The strongest sketch of the night is one from special guest stars Elaine May and Mike Nichols. In it, May plays a funeral director and Nichols is a man that wants to set up a $65 funeral. As the sketch progresses we learn that the $65 simply covers overhead. She asks if he wants any extras, for instance a casket. Nichols replies that he thought that was included in the price of the funeral and says we have to have a casket, and May agrees: “Yes, it does look better.”
While one beat of the sketch is cut out from this performance, you can watch this sketch as it was performed on Jack Paar’s Tonight Show below:
The show was performed live, and as a result there are a lot of camera shakes, improperly timed camera switches, and the occasional background sounds during dialogue, but in my opinion, it all adds to the charm of the program, truly making it a product of its time. In that same vein, one of the show’s sponsors was L&M Cigarettes. Unless they’re delivered live in the program I generally don’t mention the commercials in these articles, but this one, in which two young couples smoke and watch home movies of themselves smoking on a raft in the middle of the ocean, is such a perfect time capsule for the 1960s that it felt like it was produced by the advertisers at Sterling-Cooper. Plus it’s just plain weird to see a TV commercial for cigarettes today.
Later in the show we see a fake interview between a newsman and the author of a new book. The interviewer begins by saying that the author’s newest was “truly one of the dirtiest books we’ve read in a long time. No, I really mean it. It’s truly indecent, and I don’t throw this word around.” The interview continues, and it becomes clearer and clearer that the author intended to write a smutty book, and is quite proud of it. One exchange: “Where do you get your inspiration?” “Well, they say write what you know. Then think about how much money you’ll make, and then you let your mind wander. I keep my characters undressed as much as possible, and oh… you find ways.” You could feel the writers starting to feel a bit bold, as they inched closer and closer to the line. And maybe it’s just me, but I kind of think the authors were trying to sneak one past the censors with the sketch ends with the author exclaiming, “Onward and upward!”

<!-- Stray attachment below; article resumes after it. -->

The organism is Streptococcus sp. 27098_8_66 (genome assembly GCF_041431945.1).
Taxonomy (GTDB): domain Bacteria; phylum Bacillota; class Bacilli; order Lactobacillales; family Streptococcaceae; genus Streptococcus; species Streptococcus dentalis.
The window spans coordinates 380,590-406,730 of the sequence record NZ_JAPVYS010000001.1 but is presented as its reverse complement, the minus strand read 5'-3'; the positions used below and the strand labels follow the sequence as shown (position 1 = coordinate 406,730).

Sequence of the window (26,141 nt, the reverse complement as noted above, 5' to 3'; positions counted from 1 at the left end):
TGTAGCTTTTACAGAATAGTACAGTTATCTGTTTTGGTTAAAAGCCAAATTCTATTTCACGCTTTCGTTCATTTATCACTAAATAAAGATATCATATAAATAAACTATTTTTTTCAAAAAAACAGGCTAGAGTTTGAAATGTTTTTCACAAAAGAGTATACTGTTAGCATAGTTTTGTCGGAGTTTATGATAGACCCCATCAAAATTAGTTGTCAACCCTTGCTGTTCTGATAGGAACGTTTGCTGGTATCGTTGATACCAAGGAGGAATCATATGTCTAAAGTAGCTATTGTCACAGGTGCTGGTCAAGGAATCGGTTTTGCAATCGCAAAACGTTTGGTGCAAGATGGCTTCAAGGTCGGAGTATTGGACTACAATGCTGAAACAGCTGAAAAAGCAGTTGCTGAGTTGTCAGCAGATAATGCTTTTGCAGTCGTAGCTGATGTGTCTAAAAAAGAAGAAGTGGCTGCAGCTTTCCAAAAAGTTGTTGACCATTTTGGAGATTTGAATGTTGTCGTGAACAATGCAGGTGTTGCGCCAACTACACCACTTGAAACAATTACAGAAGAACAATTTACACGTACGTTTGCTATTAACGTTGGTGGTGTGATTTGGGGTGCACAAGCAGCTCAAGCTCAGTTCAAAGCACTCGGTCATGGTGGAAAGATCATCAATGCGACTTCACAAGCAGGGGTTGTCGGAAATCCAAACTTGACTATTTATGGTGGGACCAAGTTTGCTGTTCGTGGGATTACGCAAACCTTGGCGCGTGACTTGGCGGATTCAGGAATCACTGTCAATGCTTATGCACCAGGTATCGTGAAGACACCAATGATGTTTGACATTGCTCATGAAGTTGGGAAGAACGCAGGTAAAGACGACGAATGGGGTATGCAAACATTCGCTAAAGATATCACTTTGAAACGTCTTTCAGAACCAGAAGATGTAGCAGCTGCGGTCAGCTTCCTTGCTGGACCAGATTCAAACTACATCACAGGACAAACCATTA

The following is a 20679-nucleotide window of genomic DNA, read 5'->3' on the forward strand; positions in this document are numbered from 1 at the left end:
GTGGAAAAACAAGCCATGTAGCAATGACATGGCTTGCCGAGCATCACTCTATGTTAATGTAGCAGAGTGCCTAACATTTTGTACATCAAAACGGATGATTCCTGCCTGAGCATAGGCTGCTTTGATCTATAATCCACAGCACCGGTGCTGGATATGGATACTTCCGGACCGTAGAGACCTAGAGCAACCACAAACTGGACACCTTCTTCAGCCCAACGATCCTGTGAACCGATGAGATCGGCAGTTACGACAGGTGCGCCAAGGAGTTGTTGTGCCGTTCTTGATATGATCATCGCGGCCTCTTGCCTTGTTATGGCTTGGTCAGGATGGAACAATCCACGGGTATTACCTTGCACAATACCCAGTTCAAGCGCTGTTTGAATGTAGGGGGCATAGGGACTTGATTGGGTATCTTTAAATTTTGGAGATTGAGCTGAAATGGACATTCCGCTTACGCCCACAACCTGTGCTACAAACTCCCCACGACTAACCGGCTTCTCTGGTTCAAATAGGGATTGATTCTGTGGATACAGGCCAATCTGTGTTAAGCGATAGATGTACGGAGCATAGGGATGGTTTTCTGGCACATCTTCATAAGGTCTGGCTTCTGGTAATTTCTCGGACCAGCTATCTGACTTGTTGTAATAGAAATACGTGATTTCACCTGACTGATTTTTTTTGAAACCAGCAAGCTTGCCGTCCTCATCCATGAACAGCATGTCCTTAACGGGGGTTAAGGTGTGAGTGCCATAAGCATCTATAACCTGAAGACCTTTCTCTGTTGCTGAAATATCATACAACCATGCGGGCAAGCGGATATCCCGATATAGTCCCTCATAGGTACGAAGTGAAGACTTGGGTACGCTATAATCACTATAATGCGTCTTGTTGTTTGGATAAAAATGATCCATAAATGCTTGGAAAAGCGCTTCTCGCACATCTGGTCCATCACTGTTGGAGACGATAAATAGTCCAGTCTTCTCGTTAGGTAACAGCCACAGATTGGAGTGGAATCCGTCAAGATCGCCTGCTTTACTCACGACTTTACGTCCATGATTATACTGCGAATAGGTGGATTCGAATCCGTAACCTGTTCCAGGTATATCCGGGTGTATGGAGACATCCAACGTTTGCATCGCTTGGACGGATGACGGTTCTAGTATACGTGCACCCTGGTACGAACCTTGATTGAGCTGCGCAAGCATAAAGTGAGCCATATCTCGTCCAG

The final sketch of the night was about France’s Charles de Gaulle refusing to sign the Nuclear Test Ban Treaty in the form of a big song and dance number. He sings, “You ban the bomb / I’ll bomb the test ban! / No one can tell me where I can or can not go boom. / I’m Charles de Gaulle / And France adores me! / And I say liberty, fraternity, and let’s test atmospherically / and let the fallout fall where it may.” The lyrics of the song has the feel of satirical musician Tom Lehrer, who was a songwriter at TW3, though in my research I wasn’t able to determine if he had worked on this pilot. After the show had ended, Lehrer would release an (amazing) album of songs that he had written for the show, entitled “That Was the Year That Was.”
Just twelve days after the special pilot of That Was the Week That Was aired President Kennedy was assassinated. For the four days that followed there was nothing on broadcast television except for news coverage and tributes to the late president. One such tribute was the 20-minute episode of TW3 that aired in England the previous night. It was completely free of satire, and was simply England’s loving tribute to JFK. Shortly thereafter, the soundtrack of this episode was released as a record and sold very well. Though largely forgotten today, in just two episodes on NBC, TW3 had suddenly become deeply engrained as a part of the American zeitgeist, going on to directly impact Rowan and Martin’s Laugh-In and the “Weekend Update” segment of another show that began with an announcer booming, “Live! From New York!” The 1960s would grow more and more turbulent for America, but for the world of satire, things were only looking up.